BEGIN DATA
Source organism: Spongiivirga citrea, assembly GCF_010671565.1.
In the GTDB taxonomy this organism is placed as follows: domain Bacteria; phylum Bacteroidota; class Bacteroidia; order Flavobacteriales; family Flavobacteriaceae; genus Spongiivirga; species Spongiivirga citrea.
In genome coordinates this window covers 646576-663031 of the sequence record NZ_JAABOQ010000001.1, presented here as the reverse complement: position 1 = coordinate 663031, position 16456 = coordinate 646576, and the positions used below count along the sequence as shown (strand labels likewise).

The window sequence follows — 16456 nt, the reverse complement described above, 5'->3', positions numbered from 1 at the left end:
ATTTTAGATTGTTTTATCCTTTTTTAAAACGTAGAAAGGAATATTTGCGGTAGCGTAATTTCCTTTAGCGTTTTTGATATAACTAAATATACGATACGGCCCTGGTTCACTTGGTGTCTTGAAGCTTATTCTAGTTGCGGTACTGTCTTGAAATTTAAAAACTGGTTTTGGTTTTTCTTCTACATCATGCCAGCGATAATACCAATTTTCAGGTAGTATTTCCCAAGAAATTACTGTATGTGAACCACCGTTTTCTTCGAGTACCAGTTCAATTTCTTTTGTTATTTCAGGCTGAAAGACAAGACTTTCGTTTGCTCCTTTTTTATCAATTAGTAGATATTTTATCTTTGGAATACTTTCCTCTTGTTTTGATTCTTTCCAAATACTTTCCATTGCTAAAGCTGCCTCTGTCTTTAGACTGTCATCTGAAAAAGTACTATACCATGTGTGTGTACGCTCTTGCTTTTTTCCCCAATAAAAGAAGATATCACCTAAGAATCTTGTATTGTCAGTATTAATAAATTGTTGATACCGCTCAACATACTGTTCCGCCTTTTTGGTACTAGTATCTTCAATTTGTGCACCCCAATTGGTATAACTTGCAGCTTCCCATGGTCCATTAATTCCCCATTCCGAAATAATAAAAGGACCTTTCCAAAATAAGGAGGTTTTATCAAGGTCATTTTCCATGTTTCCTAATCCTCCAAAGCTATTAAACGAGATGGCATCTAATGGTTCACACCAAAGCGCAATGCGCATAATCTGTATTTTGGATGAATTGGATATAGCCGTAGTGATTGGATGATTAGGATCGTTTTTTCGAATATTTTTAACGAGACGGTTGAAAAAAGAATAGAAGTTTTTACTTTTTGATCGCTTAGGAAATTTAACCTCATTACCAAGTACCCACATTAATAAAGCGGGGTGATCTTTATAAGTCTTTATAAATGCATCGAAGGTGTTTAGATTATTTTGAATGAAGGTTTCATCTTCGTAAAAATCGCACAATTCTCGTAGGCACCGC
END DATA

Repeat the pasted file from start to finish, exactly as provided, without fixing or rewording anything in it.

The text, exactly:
Source organism: Spongiivirga citrea, assembly GCF_010671565.1.
In the GTDB taxonomy this organism is placed as follows: domain Bacteria; phylum Bacteroidota; class Bacteroidia; order Flavobacteriales; family Flavobacteriaceae; genus Spongiivirga; species Spongiivirga citrea.
In genome coordinates this window covers 646576-663031 of the sequence record NZ_JAABOQ010000001.1, presented here as the reverse complement: position 1 = coordinate 663031, position 16456 = coordinate 646576, and the positions used below count along the sequence as shown (strand labels likewise).

The window sequence follows — 16456 nt, the reverse complement described above, 5'->3', positions numbered from 1 at the left end:
ATTTTAGATTGTTTTATCCTTTTTTAAAACGTAGAAAGGAATATTTGCGGTAGCGTAATTTCCTTTAGCGTTTTTGATATAACTAAATATACGATACGGCCCTGGTTCACTTGGTGTCTTGAAGCTTATTCTAGTTGCGGTACTGTCTTGAAATTTAAAAACTGGTTTTGGTTTTTCTTCTACATCATGCCAGCGATAATACCAATTTTCAGGTAGTATTTCCCAAGAAATTACTGTATGTGAACCACCGTTTTCTTCGAGTACCAGTTCAATTTCTTTTGTTATTTCAGGCTGAAAGACAAGACTTTCGTTTGCTCCTTTTTTATCAATTAGTAGATATTTTATCTTTGGAATACTTTCCTCTTGTTTTGATTCTTTCCAAATACTTTCCATTGCTAAAGCTGCCTCTGTCTTTAGACTGTCATCTGAAAAAGTACTATACCATGTGTGTGTACGCTCTTGCTTTTTTCCCCAATAAAAGAAGATATCACCTAAGAATCTTGTATTGTCAGTATTAATAAATTGTTGATACCGCTCAACATACTGTTCCGCCTTTTTGGTACTAGTATCTTCAATTTGTGCACCCCAATTGGTATAACTTGCAGCTTCCCATGGTCCATTAATTCCCCATTCCGAAATAATAAAAGGACCTTTCCAAAATAAGGAGGTTTTATCAAGGTCATTTTCCATGTTTCCTAATCCTCCAAAGCTATTAAACGAGATGGCATCTAATGGTTCACACCAAAGCGCAATGCGCATAATCTGTATTTTGGATGAATTGGATATAGCCGTAGTGATTGGATGATTAGGATCGTTTTTTCGAATATTTTTAACGAGACGGTTGAAAAAAGAATAGAAGTTTTTACTTTTTGATCGCTTAGGAAATTTAACCTCATTACCAAGTACCCACATTAATAAAGCGGGGTGATCTTTATAAGTCTTTATAAATGCATCGAAGGTGTTTAGATTATTTTGAATGAAGGTTTCATCTTCGTAAAAATCGCACAATTCTCGTAGGCACCGC